were sent, by what means they were forwarded and what response, if any, he received
from Goppert. Without more, the allegations are not enough to allege personal
involvement in any constitutional deprivation.”).
Accordingly, Plaintiff has not sufficiently alleged supervisory liability on behalf of
Griffin and Sheahan,5 and any amendment to include such a claim in the proposed third
amended complaint would be futile. See Grullon, 720 F.3d at 140 (“Leave to amend
may properly be denied if the amendment would be futile”); see also Ruotolo v. City of
N.Y., 514 F.3d 184, 191 (2d Cir. 2008) (leave to amend may be denied plaintiff has
repeatedly failed to cure deficiencies through prior amendments).
Plaintiff next claims that Hungerford caused injury to Plaintiff by not supervising
the gallery thereby failing to witness the alleged assault on him by corrections officers
on August 8, 2011. He also claims that Hungerford neglected to move Plaintiff to
another housing area “away from the risk of being retaliate[d]” against. (Dkt. No. 60 at
To the extent Plaintiff seeks to establish supervisory liability against Sheahan based on his
forwarding of a July 7, 2011, letter from Plaintiff requesting to be moved to a new housing unit
(Dkt. No. 60 at 9), it is well-settled that where a supervisor merely received information of
unconstitutional acts but reasonably acted upon it such as by referring or forwarding it to
another staff member, personal involvement still cannot be shown. See Goris v. Breslin, 402
Fed.Appx. 582, 584 (2d Cir. 2010) (affirming dismissal of case where personal involvement
“was limited to the receipt of two letters from [plaintiff], which [defendant] promptly referred to
other individuals for investigation and response”).
Even if interpreted as a “failure-to-protect” claim under the Eighth Amendment, Plaintiff’s
allegations fall short because the facts alleged indicate that Hungerford was not actually present
during an assault or incident, nor that Hungerford was aware of any specific assault or on notice
that one might occur. See, e.g., Bridgewater v. Taylor, 832 F. Supp. 2d 337 (S.D.N.Y. 2011)
(dismissing prisoner's § 1983 claim for failure to protect where defendant did not participate in,
“An allegation that a defendant failed to adequately train or supervise
subordinates implicates the fourth Colon factor, i.e., that ‘the defendant was grossly
negligent in supervising subordinates who committed the wrongful acts.’” Samuels v.
Fischer, 168 F.Supp.3d 625, 638 (S.D.N.Y. 2016) (quoting Colon, 58 F.3d at 873). To
support a finding of personal involvement on that basis,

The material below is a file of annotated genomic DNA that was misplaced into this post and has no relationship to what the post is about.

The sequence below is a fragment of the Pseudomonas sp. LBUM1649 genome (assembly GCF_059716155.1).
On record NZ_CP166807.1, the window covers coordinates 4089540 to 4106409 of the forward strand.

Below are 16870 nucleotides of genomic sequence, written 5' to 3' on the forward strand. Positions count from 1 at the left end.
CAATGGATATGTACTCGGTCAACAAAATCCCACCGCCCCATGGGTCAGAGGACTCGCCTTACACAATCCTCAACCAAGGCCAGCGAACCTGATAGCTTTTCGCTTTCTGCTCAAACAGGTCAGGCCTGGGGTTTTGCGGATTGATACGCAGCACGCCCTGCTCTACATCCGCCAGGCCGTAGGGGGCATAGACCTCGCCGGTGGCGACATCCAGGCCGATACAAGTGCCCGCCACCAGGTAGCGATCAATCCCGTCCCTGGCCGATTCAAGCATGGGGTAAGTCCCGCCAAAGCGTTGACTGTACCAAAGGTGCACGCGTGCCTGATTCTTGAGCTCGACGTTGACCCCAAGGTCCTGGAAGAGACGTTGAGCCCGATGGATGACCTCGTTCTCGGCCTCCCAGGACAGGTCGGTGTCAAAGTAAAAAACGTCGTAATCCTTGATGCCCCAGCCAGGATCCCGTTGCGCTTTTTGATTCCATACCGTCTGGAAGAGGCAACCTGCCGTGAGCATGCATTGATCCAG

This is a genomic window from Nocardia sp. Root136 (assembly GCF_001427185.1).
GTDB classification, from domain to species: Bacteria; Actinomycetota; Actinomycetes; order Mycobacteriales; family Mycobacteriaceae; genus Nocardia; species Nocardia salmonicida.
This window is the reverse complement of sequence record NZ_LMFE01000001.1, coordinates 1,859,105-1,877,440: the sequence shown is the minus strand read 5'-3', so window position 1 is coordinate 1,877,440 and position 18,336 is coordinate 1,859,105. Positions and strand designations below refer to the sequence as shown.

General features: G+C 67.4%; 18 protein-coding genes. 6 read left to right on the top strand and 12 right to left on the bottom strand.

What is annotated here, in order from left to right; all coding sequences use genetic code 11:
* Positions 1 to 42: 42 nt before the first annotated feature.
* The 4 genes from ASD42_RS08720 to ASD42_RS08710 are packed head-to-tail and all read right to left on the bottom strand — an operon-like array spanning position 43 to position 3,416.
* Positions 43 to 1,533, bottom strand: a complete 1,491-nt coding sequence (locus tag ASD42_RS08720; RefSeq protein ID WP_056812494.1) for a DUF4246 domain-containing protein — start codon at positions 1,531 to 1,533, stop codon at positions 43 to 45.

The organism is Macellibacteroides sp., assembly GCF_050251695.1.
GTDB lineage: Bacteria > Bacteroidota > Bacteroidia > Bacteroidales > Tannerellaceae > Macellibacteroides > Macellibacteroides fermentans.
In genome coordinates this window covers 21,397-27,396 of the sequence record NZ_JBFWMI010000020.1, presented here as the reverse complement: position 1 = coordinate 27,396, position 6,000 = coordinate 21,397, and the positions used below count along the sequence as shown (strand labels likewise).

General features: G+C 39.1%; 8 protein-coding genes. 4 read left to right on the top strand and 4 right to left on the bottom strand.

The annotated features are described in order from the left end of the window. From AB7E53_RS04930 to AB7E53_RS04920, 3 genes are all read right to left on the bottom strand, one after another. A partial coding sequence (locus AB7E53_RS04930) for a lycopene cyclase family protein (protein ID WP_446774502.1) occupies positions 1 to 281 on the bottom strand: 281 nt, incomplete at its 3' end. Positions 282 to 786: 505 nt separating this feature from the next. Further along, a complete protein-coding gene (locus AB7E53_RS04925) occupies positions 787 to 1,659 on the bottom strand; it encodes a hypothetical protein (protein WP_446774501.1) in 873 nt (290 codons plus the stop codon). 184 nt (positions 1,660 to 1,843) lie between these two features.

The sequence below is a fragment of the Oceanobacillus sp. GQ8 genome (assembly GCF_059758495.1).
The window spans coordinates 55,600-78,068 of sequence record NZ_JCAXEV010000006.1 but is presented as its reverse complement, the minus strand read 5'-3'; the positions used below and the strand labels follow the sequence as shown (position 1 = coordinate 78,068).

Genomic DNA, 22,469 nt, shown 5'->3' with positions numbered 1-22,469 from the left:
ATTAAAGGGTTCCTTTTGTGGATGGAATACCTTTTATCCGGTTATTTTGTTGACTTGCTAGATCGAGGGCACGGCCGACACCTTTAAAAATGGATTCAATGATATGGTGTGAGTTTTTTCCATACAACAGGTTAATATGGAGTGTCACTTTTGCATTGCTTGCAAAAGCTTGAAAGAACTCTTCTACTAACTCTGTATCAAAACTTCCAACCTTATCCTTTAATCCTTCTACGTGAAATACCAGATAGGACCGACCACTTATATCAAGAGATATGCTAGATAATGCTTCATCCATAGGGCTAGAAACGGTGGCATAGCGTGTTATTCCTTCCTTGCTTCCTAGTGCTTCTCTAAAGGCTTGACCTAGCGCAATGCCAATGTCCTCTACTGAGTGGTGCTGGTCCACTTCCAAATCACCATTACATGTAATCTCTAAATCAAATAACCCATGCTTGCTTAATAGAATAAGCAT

Plaintiff must show that the defendant knew or should have
known that there was a high degree of risk that his
subordinates would behave inappropriately, but either
deliberately or recklessly disregarded that risk by failing to
take action that a reasonable supervisor would find
necessary to prevent such a risk, and that failure caused a
constitutional injury to Plaintiff.
Id. (alteration and internal quotation marks omitted).
The third amended complaint contains no allegations that Hungerford actually
participated in any wrongdoing, but simply alleges that Hungerford was not present in
the area where the assault occurred. (Dkt. No. 60 at 9, 12). Such generalized
allegations fall short of adequately alleging any wrongful conduct on the part of
Hungerford. See Vogelfang v. Capra, 889 F. Supp. 2d 489, 502 (S.D.N.Y. 2012) (“[T]he
mere fact that a defendant possesses supervisory authority is insufficient to
demonstrate liability for failure to supervise under § 1983.”) (internal quotation marks
omitted)). Again, Plaintiff fails to establish personal involvement by the named
defendant and the supervisory liability claims against Hungerford are futile.
Finally, in the context of his August 25, 2011 Superintendent Hearing, Plaintiff
claims that defendant Venettozzi, Director of Special Housing Unit (“SHU”) Inmate
and had no other connection to, initial altercation and she was not present at all when second
alleged altercation occurred).
Disciplinary Program, is “liable for personal involvement” for violations of Plaintiff’s rights
to due process of law because Venettozzi was “informed of those violation’s [sic]
through his appeal and failed to remedy the wrong.” (Dkt. No. 60 at 22.) His claim is
therefore based solely on Venettozzi’s affirmance of a disciplinary determination. (Id. at